A higher seroprevalence was observed for HPyV6 (83%) than for HPyV7 (64%) in adults, similar to the levels reported by Schowalter et al. (3), who used VLP-based ELISAs (69% for HPyV6 and 35% for HPyV7). HPyV9 seroprevalence slowly increased with age in children, reaching only 34% at 15 to 19 years of age and being similar in children and young adults to levels recently reported in Germany (13% in 2- to 5-year-old children and 38% in 11- to 20-year-olds) by Trusch et al. (18), who used a VP1-GST capsomere-based ELISA. However, our results differed for adulthood, since a regular increase in seroprevalence with age was observed, reaching 70% for subjects aged 80 years and older, whereas Trusch et al. (18) reported a peak seroprevalence of 53% in young adults (21- to 30-year-olds) and then a decrease to 35% for 60-year-olds. The differences in seroprevalences reported for these five polyomaviruses between studies could represent true differences in seroprevalence in different countries but could also reflect differences in study populations, in techniques used for the detection of antibodies, and in cutoff definitions.
In our series, the age distribution of positive samples for HPyV6 was similar to those observed for MCPyV and TSPyV, for which infection in adulthood seems rare. In contrast, the regular increase in seroprevalence with age for HPyV7 and HPyV9 suggests that transmission of these two polyomaviruses occurs throughout life. In addition, we confirmed that there is no cross-reactivity between these new human polyomaviruses, with the exception of HPyV6 and HPyV7, in contrast to the results reported by Schowalter et al. (3). However, cross-reactivity between polyomaviruses has already been reported for BKPyV and simian virus 40 (SV40) (19, 20) and for HPyV9 and African green monkey-derived lymphotropic polyomavirus (LPyV) (16, 18).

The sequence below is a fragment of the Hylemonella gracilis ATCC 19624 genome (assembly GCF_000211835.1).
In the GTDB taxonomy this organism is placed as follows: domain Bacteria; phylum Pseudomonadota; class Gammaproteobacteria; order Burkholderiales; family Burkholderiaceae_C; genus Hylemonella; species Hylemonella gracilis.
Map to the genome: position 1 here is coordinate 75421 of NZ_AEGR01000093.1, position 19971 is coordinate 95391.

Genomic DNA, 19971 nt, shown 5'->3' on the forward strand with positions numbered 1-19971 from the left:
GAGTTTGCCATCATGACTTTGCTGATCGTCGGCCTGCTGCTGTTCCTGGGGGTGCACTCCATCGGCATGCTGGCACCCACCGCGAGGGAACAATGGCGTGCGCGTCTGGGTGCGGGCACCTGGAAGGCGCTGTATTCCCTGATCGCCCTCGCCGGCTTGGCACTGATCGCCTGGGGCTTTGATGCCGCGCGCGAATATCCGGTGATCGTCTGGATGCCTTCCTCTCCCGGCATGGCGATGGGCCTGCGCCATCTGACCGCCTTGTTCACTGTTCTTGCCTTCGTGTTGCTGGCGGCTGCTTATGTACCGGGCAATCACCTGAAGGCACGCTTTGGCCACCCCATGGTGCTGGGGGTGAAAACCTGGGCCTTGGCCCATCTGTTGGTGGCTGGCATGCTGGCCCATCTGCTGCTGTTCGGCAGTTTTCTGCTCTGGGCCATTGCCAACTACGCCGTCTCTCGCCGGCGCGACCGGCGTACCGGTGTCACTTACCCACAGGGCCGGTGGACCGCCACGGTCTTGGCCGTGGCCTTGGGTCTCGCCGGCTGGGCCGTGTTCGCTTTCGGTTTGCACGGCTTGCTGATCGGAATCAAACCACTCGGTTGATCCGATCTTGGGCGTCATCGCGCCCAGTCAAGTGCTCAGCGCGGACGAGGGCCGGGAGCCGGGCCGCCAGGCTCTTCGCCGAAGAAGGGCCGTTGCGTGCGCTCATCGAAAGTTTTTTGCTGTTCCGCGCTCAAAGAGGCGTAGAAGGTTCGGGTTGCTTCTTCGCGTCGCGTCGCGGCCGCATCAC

Our study has some limitations because the subjects were either blood donors or nonhospitalized patients. However, the sera investigated had been drawn from subjects without a history of immuno-suppression/depression, organ transplantation, immunosuppressive drug treatment, or HIV infection. It is thus unlikely that the seroprevalences reported were significantly different from those in the general Italian population. In addition, there was some heterogeneity in the different VP1 preparations used, but it is unlikely that this would explain the differences in reactivity observed between the different polyomaviruses. No difference in reactivity against monoclonal antibodies was observed between VLPs and capsomeres for papillomaviruses (21), and this can be expected to be the same for polyomaviruses, since all structures have conformational epitopes at the surface. In addition, the variations in the proportions of capsomeres, intermediate-sized capsids, and full-sized VLPs between the different VP1 preparations are unlikely to explain the differences in reactivity observed between polyomaviruses, since, for example, the proportion of small particles and capsomeres was greater in HPyV6 than in HPyV7 preparations but the HPyV6 seroprevalence was higher than the HPyV7 seroprevalence.